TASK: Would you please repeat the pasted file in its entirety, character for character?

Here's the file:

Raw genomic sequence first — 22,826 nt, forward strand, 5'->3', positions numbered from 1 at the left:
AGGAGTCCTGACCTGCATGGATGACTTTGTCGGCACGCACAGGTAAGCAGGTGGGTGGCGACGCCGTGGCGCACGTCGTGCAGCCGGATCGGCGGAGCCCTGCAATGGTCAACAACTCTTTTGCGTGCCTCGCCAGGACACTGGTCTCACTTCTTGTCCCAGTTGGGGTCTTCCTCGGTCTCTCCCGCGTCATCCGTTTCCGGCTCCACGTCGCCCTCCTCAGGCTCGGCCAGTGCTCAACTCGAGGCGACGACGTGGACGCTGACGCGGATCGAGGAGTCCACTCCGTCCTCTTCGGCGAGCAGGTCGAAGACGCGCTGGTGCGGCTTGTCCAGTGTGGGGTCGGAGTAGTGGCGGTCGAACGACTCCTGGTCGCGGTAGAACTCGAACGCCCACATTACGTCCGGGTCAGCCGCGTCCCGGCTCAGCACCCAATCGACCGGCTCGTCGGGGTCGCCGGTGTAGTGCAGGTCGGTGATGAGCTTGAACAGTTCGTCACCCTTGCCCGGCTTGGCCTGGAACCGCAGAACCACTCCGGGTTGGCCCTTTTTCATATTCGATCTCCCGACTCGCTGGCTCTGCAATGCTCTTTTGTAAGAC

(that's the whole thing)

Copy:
Raw genomic sequence first — 22,826 nt, forward strand, 5'->3', positions numbered from 1 at the left:
AGGAGTCCTGACCTGCATGGATGACTTTGTCGGCACGCACAGGTAAGCAGGTGGGTGGCGACGCCGTGGCGCACGTCGTGCAGCCGGATCGGCGGAGCCCTGCAATGGTCAACAACTCTTTTGCGTGCCTCGCCAGGACACTGGTCTCACTTCTTGTCCCAGTTGGGGTCTTCCTCGGTCTCTCCCGCGTCATCCGTTTCCGGCTCCACGTCGCCCTCCTCAGGCTCGGCCAGTGCTCAACTCGAGGCGACGACGTGGACGCTGACGCGGATCGAGGAGTCCACTCCGTCCTCTTCGGCGAGCAGGTCGAAGACGCGCTGGTGCGGCTTGTCCAGTGTGGGGTCGGAGTAGTGGCGGTCGAACGACTCCTGGTCGCGGTAGAACTCGAACGCCCACATTACGTCCGGGTCAGCCGCGTCCCGGCTCAGCACCCAATCGACCGGCTCGTCGGGGTCGCCGGTGTAGTGCAGGTCGGTGATGAGCTTGAACAGTTCGTCACCCTTGCCCGGCTTGGCCTGGAACCGCAGAACCACTCCGGGTTGGCCCTTTTTCATATTCGATCTCCCGACTCGCTGGCTCTGCAATGCTCTTTTGTAAGAC